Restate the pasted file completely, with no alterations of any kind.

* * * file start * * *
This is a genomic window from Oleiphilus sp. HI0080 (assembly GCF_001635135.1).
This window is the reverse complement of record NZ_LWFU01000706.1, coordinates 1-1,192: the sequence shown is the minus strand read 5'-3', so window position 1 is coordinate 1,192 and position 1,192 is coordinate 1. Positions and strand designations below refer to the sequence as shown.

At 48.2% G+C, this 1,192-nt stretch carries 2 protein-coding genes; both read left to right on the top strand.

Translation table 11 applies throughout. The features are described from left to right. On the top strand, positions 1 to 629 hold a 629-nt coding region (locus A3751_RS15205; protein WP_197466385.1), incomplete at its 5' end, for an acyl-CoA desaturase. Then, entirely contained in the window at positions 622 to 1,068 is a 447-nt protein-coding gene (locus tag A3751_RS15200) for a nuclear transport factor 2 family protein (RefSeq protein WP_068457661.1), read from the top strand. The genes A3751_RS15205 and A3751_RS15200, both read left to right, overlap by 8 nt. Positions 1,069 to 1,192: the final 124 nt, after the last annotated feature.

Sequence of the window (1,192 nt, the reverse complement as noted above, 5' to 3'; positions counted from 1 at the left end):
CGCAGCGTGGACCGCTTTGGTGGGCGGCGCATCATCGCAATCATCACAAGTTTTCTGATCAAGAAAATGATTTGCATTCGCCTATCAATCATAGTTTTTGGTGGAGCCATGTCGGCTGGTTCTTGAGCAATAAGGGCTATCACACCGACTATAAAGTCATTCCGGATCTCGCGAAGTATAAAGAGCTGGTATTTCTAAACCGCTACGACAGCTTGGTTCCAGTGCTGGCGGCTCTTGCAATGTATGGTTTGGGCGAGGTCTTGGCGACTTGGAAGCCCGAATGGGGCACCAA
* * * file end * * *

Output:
This is a genomic window from Oleiphilus sp. HI0080 (assembly GCF_001635135.1).
This window is the reverse complement of record NZ_LWFU01000706.1, coordinates 1-1,192: the sequence shown is the minus strand read 5'-3', so window position 1 is coordinate 1,192 and position 1,192 is coordinate 1. Positions and strand designations below refer to the sequence as shown.

At 48.2% G+C, this 1,192-nt stretch carries 2 protein-coding genes; both read left to right on the top strand.

Translation table 11 applies throughout. The features are described from left to right. On the top strand, positions 1 to 629 hold a 629-nt coding region (locus A3751_RS15205; protein WP_197466385.1), incomplete at its 5' end, for an acyl-CoA desaturase. Then, entirely contained in the window at positions 622 to 1,068 is a 447-nt protein-coding gene (locus tag A3751_RS15200) for a nuclear transport factor 2 family protein (RefSeq protein WP_068457661.1), read from the top strand. The genes A3751_RS15205 and A3751_RS15200, both read left to right, overlap by 8 nt. Positions 1,069 to 1,192: the final 124 nt, after the last annotated feature.

Sequence of the window (1,192 nt, the reverse complement as noted above, 5' to 3'; positions counted from 1 at the left end):
CGCAGCGTGGACCGCTTTGGTGGGCGGCGCATCATCGCAATCATCACAAGTTTTCTGATCAAGAAAATGATTTGCATTCGCCTATCAATCATAGTTTTTGGTGGAGCCATGTCGGCTGGTTCTTGAGCAATAAGGGCTATCACACCGACTATAAAGTCATTCCGGATCTCGCGAAGTATAAAGAGCTGGTATTTCTAAACCGCTACGACAGCTTGGTTCCAGTGCTGGCGGCTCTTGCAATGTATGGTTTGGGCGAGGTCTTGGCGACTTGGAAGCCCGAATGGGGCACCAA